Wednesday, June 19, 2024

Research: America’s Small Businesses Threatened by Inability to Access Needed Credit

As economic uncertainty continues to impact small and medium sized businesses (SMBs), new research from Codat, the universal API for small business data, shows that over a fifth (21%) of US SMBs surveyed couldn’t access the credit they needed in 2022.

The new report by Codat, America’s Small Business Credit Opportunity, highlights that the application process itself is the biggest barrier to small businesses accessing finance. Of the SMBs that couldn’t access the credit they needed in 2022, 78% said it was because of problems with the application process. This includes application costs (such as origination fees) being too high, the application process being too complex and it taking too long to receive the funds.

Credit Still a Top Priority in 2023

Despite challenges in 2022, 92% of the SMB leaders surveyed who couldn’t access the credit they needed last year, will try again this year. As the economy continues its shift, and banks and lenders reevaluate their lending practices and risk profiles, many business leaders are looking towards credit options as a stop-gap for basic operations.

Overall, around two thirds of small and medium business leaders surveyed (65%) will try to access business credit this year, 75% of which are doing so for survival activities, like paying the salaries of existing staff or helping with general cash flow. Specifically, nearly 1 in 4 (23%) SMB leaders surveyed planning to access credit in 2023 say they’ll use it to pay existing staff and 27% say it’s to help with inflation.

The events of the past few weeks in the US banking sector pose a further threat to SMB credit access. Businesses are moving their banking relationships to larger banks where loan approval rates are the lowest, sitting at just 13.8%, while increased regulation and pressure on the operating costs of regional banks is set to push the cost of capital higher.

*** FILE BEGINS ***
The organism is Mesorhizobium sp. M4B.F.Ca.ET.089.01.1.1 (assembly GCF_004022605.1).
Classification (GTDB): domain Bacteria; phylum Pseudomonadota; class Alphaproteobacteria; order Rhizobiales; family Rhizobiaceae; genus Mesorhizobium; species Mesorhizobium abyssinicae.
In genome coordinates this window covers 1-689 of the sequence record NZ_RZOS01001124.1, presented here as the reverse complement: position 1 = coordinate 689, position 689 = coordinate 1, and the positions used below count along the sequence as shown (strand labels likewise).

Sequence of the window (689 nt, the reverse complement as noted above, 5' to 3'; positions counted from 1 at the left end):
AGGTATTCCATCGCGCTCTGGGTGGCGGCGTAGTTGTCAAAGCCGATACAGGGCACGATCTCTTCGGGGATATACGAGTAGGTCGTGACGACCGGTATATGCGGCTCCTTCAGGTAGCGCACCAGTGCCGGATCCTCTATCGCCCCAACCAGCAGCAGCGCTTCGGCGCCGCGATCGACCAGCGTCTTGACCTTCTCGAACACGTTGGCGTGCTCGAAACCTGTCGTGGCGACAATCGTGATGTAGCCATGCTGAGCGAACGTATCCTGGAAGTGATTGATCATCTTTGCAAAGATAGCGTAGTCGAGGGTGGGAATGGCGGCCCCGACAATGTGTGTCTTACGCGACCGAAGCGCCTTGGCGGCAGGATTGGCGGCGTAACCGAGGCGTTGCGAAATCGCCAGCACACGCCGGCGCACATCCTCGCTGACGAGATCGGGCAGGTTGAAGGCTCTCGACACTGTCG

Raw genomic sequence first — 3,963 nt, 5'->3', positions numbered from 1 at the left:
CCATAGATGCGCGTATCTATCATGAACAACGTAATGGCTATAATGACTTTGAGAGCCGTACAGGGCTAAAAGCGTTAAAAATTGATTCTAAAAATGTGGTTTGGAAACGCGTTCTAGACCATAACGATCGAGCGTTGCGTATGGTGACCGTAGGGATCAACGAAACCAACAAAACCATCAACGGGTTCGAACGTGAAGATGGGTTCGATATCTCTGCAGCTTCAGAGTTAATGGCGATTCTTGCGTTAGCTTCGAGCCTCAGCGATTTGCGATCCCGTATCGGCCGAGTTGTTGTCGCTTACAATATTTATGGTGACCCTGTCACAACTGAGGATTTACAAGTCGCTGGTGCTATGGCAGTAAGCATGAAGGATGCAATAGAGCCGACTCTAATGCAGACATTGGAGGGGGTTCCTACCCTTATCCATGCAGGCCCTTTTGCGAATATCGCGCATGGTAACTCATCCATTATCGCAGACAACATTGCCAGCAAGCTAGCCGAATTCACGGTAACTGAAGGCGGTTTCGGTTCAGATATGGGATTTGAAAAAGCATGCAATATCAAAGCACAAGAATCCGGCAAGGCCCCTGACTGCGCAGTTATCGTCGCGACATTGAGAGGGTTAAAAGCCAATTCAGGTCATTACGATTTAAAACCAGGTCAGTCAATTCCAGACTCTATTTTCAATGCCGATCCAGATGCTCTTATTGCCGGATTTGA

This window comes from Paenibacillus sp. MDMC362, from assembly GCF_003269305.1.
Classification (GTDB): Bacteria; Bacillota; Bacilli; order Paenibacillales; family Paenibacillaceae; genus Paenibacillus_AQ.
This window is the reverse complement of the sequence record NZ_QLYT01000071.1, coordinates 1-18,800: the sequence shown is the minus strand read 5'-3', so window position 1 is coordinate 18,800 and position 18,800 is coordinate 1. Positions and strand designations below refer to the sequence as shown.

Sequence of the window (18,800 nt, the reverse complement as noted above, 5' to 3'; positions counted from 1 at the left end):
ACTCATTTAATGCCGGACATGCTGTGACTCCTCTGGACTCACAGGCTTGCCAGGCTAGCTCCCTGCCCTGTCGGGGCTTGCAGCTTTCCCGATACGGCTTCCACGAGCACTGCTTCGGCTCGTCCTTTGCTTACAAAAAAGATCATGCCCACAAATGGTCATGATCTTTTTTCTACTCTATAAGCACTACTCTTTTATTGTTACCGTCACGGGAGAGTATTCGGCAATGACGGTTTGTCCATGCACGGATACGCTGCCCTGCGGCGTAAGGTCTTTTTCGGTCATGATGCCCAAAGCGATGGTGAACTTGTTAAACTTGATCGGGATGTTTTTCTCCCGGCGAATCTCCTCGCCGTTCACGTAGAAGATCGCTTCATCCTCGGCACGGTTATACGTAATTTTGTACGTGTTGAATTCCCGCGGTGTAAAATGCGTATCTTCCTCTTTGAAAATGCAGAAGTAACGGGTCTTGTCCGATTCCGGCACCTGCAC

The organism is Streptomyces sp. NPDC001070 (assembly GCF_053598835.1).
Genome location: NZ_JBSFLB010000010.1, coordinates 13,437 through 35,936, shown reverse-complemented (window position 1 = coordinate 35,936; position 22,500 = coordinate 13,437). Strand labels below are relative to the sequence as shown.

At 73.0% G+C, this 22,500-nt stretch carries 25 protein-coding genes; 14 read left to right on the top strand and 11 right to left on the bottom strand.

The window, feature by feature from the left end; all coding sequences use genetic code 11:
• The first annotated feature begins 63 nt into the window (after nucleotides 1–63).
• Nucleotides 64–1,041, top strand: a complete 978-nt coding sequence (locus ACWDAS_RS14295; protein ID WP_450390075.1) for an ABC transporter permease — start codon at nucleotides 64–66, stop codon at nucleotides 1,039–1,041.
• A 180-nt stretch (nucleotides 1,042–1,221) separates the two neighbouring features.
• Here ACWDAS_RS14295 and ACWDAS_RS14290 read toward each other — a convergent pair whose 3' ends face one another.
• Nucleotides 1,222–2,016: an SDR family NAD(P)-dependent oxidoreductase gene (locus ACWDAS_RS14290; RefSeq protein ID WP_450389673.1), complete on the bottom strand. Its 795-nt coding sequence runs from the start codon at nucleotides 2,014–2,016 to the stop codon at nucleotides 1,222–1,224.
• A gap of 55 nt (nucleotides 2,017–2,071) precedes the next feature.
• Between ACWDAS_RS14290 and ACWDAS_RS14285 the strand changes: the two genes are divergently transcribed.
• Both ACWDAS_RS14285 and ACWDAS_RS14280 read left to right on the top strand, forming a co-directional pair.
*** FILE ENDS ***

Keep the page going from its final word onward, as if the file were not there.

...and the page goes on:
The Case for Open Finance

The report presents digital data sharing initiatives as the biggest opportunity to widen access to credit without increasing risk for lenders.

“As access to credit stands to worsen in the short term, it’s vital the banks act now to implement digital data sharing to avoid further disadvantaging SMBs,” said Alex Cardona, COO of Codat.

“Technology that improves access to comprehensive, verified, real-time data from the financial systems used by SMBs empowers lenders to make more informed decisions and ultimately increases their acceptance rate without increasing exposure.”

The research shows that SMBs are willing to give real-time and recurring access to financial data in exchange for better rates and an easier application process, with 73% of those surveyed happy to share data directly with lenders:

  • Of those likely to access credit in 2023, 92% are willing to share at least some form of data from their financial systems directly with lenders.
  • 84% of larger SMBs surveyed (101-500 employees) are willing to share at least some data with credit providers compared to (a still large majority) of 71% smaller SMBs (1-100 employees)

“The system offered by alternative lenders has begun to address unfriendly process-related issues and is resulting in more successful credit access, but lenders of all types and sizes, including large banks, must embrace data portability to meet market needs,” Cardona continued.

In learning from the success of alternative lenders, financial institutions can build more powerful products, onboard customers faster, and reduce costs with consented access to accounting, banking, and commerce data. If US lenders can address the systemic issues of complex and time-consuming applications to allow these businesses to successfully access capital, there is a nearly $14 billion opportunity for lenders.

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